On the isolated audio PCB, the Audio Boost 4, you’ll find this High quality Chemi-Con Audio Capacitors that is meant to deliver better audio quality for gaming over most onboard audio conventional design, which then complimented by the bundled Nahimic 2 audio software.
As for the rear I/O, you’ll find a PS/2 port and 2 x USB 2.0 port for the peripherals i.e keyboard, mouse; HDMI and dual-link DVI-D ports for display, a USB 3.1 type-A and type-C each for the new generation devices that supports both interfaces, 4 x USB 3.0 ports, RJ45 Ethernet port and the audio jacks.
Click BIOS 5: EZ Mode
The EZ Mode comes with a very, very simple user interface that features pretty much all the basic needs for the beginners who wants to play around with the basic BIOS settings before going further with the advanced settings, i.e configuring boot device priority, BIOS flashback feature, one-click system boost with Game Boost and the easy one-click XMP button.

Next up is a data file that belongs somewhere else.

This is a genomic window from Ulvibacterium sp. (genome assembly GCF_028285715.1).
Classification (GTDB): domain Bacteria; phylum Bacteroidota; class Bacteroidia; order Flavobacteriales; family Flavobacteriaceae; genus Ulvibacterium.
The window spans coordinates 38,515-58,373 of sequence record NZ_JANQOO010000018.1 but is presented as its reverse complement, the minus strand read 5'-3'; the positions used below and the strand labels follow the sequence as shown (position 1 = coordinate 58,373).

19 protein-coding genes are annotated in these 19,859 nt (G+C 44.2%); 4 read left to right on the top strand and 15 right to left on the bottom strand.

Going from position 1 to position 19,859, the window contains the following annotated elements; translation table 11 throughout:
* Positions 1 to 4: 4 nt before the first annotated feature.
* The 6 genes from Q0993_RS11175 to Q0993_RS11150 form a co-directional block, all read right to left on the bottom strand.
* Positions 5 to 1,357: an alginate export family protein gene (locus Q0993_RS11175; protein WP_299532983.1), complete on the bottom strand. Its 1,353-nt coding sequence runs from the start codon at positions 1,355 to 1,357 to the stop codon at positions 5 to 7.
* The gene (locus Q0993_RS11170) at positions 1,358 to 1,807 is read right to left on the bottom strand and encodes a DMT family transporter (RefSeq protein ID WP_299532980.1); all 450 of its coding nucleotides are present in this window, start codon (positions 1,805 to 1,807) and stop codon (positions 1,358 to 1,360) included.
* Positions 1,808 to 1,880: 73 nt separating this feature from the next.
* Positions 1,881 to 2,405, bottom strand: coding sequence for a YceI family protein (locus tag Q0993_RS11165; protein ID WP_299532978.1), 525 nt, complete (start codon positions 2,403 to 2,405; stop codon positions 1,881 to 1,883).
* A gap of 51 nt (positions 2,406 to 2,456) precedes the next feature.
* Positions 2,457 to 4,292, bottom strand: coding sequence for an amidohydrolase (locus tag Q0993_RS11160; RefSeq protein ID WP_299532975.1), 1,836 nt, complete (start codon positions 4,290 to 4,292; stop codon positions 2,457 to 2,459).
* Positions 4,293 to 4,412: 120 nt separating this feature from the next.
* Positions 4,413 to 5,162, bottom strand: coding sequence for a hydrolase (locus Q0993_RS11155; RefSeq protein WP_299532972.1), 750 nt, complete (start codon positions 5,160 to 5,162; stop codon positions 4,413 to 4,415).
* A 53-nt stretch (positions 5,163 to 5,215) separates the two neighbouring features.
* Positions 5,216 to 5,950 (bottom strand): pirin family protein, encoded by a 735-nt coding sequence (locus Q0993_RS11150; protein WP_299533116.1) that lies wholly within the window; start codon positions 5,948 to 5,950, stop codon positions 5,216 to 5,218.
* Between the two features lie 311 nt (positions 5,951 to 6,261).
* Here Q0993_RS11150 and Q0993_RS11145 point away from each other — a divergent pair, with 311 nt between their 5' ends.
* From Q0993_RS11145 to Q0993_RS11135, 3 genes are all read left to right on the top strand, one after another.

Click BIOS 5: Advanced Mode
The advanced mode will be the place to mess around with the settings once you’ve gotten yourself familiar with the relevant parameters. This is literally the place where the veterans or advanced users who cares about each and every setting that will affect the overall system performance will spend most of their time to meddle around with the settings for both the CPU and memory, importing or exporting overclocking profiles and more to their heart’s content.
Software: MSI Command Center
The MSI Command Center, MSI’s proprietary OS based system performance tweaking software doesn’t seem to have any significant changes this time, so there’s nothing to worry for if you’re planning to make a jump to the new Intel 200 series chipset.
Software: Nahimic 2 Audio Software